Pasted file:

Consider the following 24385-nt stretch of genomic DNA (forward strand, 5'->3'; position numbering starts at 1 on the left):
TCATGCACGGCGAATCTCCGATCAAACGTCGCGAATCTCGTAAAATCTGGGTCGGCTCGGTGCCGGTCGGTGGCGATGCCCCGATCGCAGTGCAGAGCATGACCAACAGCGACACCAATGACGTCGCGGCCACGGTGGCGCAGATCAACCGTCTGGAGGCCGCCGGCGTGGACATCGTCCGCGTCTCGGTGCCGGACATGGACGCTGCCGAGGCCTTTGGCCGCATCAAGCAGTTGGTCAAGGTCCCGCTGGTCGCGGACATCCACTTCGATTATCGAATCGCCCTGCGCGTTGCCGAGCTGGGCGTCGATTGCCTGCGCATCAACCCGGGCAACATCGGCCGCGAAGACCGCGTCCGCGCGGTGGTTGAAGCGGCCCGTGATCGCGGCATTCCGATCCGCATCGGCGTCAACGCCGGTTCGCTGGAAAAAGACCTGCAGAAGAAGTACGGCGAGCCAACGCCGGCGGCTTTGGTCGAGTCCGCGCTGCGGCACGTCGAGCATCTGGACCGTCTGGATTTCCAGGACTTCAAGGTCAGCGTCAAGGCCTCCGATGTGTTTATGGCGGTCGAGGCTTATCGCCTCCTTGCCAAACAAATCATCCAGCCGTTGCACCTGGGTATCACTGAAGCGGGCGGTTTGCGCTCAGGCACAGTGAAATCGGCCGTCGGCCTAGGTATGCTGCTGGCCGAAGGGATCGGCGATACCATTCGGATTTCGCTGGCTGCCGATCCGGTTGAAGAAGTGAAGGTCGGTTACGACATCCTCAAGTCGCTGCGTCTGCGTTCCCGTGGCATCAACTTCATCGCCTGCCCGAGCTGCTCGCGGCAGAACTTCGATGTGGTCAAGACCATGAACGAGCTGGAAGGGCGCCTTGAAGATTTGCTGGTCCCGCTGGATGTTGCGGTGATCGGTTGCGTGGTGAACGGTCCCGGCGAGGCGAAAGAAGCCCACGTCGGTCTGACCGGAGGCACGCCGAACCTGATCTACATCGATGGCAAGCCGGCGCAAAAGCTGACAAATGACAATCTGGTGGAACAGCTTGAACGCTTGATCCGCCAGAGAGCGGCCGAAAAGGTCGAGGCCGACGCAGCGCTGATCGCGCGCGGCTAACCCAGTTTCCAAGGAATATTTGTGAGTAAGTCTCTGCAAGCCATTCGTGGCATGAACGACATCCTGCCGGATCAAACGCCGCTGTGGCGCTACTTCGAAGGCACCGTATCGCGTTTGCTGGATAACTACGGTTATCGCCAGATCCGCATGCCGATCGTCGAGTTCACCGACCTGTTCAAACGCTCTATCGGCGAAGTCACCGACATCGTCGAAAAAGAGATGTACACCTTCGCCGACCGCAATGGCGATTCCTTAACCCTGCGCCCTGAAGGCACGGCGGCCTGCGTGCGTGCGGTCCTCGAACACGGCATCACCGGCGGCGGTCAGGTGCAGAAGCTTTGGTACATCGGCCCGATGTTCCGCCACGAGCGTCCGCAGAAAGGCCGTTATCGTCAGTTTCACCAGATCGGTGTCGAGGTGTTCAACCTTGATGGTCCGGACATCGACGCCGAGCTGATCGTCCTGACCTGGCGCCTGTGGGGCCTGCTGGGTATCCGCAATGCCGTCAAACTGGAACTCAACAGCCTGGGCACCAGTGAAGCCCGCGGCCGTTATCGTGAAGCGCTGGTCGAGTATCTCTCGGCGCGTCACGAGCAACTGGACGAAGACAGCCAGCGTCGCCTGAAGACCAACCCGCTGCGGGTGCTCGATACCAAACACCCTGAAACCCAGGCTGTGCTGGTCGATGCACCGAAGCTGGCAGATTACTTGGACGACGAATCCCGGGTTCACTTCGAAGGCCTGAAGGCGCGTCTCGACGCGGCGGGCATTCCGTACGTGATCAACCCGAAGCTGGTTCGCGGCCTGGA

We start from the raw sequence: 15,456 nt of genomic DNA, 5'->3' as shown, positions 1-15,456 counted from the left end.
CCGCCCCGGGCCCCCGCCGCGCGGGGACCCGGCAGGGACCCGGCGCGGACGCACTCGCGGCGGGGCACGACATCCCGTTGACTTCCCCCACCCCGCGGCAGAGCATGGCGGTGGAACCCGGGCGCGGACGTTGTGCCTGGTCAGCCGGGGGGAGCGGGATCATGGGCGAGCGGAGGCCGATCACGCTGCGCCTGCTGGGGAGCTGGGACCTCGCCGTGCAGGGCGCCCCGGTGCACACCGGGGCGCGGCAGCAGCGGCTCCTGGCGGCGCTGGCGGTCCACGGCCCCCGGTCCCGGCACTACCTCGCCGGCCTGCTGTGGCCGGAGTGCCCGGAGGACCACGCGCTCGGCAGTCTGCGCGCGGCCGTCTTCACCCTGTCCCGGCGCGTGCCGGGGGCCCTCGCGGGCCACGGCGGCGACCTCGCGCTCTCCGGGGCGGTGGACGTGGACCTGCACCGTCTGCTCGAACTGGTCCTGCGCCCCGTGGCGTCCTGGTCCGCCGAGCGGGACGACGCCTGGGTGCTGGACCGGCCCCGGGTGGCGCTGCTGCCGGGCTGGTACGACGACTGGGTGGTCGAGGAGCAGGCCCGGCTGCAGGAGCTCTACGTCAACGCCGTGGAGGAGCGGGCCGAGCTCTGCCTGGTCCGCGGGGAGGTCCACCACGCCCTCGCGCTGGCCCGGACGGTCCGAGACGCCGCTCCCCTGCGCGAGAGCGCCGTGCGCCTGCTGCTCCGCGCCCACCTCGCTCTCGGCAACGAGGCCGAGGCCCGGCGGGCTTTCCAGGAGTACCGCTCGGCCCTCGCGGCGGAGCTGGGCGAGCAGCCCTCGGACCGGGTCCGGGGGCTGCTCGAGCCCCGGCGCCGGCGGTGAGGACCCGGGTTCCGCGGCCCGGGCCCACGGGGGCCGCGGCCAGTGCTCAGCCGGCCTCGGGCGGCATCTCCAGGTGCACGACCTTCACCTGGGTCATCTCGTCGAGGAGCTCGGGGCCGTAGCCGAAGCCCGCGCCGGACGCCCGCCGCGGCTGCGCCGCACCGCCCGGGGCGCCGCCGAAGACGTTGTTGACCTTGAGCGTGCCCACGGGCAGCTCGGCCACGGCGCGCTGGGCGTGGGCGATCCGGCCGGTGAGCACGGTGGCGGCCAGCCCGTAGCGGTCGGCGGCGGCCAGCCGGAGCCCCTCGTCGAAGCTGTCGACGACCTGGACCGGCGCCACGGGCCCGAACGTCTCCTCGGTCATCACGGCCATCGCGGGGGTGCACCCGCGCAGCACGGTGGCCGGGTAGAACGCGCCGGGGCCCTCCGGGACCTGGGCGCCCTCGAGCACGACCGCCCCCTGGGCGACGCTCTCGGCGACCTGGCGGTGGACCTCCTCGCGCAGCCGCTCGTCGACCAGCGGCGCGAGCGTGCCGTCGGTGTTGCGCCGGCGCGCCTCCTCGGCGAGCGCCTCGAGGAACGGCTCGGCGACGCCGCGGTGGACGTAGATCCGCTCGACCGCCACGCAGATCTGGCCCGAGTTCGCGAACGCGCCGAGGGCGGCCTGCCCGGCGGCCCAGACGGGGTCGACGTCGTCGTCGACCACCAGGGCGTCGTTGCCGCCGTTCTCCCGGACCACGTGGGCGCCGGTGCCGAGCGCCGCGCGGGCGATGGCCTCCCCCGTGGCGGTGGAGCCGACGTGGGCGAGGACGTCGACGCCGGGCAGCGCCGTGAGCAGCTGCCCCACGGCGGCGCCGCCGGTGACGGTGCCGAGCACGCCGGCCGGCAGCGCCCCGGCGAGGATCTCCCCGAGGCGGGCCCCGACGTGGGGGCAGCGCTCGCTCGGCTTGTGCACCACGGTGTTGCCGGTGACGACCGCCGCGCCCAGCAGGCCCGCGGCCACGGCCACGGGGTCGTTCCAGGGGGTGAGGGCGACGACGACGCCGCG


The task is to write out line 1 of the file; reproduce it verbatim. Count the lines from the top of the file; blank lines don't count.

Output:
Consider the following 24385-nt stretch of genomic DNA (forward strand, 5'->3'; position numbering starts at 1 on the left):